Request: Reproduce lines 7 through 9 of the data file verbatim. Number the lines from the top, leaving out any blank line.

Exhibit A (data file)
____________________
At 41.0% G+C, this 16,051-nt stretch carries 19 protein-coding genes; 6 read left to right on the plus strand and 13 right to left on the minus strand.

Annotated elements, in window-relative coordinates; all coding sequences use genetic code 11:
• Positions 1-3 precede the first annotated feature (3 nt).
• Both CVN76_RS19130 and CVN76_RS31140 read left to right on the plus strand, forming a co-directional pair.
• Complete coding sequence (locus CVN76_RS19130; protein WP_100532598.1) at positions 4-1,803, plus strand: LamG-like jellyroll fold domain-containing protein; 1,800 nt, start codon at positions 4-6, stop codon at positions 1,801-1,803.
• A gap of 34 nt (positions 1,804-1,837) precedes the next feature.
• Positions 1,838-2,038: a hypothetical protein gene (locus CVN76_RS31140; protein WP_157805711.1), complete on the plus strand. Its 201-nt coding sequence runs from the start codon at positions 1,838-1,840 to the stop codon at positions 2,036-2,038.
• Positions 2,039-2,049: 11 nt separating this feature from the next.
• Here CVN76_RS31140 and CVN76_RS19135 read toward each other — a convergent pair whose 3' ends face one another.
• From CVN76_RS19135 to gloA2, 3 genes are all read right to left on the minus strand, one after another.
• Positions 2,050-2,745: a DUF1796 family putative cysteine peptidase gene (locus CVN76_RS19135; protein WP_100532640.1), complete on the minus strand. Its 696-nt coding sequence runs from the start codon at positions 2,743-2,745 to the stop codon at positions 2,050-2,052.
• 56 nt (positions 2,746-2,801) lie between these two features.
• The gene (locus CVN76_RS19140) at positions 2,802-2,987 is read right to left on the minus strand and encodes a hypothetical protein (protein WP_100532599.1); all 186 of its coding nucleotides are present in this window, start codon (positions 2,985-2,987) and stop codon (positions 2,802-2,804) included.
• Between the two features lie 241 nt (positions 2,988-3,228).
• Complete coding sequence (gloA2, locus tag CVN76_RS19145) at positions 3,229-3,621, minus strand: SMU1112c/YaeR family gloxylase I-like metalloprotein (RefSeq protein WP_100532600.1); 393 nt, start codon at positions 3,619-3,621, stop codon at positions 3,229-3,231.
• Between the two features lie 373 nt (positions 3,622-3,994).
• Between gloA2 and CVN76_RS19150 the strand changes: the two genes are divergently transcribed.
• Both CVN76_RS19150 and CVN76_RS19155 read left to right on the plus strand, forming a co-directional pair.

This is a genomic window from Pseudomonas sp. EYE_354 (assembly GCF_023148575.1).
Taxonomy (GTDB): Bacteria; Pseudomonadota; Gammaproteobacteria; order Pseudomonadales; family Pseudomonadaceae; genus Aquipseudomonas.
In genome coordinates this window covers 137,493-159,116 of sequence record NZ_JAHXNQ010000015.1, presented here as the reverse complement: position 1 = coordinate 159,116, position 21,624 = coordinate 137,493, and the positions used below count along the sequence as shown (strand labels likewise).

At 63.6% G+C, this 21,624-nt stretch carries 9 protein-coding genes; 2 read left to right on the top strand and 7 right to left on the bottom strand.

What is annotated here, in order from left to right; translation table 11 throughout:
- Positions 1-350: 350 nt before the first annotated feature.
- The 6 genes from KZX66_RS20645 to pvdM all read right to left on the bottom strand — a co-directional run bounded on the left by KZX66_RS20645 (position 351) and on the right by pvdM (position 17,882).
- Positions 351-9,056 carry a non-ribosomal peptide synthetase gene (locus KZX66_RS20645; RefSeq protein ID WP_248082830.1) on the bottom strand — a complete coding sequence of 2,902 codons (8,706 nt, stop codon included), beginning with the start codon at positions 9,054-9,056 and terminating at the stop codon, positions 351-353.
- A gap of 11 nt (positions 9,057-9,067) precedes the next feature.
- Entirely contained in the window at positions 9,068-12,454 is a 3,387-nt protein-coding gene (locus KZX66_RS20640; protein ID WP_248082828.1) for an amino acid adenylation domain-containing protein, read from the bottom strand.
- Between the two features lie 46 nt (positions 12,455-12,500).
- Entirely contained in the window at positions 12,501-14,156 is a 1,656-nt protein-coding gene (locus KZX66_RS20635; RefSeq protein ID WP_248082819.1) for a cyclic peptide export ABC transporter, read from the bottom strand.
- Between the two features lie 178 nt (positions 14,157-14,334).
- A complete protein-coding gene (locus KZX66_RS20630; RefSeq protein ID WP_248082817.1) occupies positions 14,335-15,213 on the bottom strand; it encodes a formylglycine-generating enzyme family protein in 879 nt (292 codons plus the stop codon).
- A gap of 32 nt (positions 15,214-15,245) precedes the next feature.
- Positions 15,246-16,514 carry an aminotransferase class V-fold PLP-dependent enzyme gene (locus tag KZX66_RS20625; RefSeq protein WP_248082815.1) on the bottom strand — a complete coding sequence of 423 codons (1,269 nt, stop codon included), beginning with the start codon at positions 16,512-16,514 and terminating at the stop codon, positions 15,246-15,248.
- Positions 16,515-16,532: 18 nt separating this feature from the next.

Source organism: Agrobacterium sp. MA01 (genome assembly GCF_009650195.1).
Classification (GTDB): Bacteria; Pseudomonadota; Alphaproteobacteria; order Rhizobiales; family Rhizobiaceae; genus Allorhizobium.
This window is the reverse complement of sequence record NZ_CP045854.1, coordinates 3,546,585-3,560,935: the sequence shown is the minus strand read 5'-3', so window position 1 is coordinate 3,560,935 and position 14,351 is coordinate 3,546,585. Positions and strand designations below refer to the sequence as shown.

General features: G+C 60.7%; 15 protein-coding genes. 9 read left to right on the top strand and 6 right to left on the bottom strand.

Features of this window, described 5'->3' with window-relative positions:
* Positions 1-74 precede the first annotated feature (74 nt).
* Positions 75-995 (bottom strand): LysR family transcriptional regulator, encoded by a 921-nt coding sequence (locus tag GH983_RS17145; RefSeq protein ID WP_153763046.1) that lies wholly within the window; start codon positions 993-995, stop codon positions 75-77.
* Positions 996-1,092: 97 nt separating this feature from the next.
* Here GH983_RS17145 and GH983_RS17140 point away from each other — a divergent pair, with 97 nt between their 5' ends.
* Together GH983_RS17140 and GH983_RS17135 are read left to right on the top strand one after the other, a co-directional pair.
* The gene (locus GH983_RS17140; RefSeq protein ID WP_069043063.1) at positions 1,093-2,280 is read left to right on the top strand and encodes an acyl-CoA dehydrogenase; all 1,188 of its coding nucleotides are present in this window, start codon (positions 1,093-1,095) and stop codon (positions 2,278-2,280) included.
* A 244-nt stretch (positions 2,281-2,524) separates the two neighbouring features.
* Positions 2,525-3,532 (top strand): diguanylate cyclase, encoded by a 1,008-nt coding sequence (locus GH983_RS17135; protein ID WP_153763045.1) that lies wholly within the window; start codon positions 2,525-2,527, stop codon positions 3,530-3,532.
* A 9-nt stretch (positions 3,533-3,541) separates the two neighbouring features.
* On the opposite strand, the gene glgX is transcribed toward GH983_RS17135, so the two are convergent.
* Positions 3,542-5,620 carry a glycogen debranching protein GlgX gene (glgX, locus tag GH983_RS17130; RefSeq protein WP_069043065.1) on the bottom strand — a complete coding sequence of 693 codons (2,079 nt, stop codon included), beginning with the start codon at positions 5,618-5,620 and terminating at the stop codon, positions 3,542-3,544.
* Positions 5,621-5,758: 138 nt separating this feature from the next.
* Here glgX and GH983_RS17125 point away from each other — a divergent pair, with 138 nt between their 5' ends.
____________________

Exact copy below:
• Positions 1,838-2,038: a hypothetical protein gene (locus CVN76_RS31140; protein WP_157805711.1), complete on the plus strand. Its 201-nt coding sequence runs from the start codon at positions 1,838-1,840 to the stop codon at positions 2,036-2,038.
• Positions 2,039-2,049: 11 nt separating this feature from the next.
• Here CVN76_RS31140 and CVN76_RS19135 read toward each other — a convergent pair whose 3' ends face one another.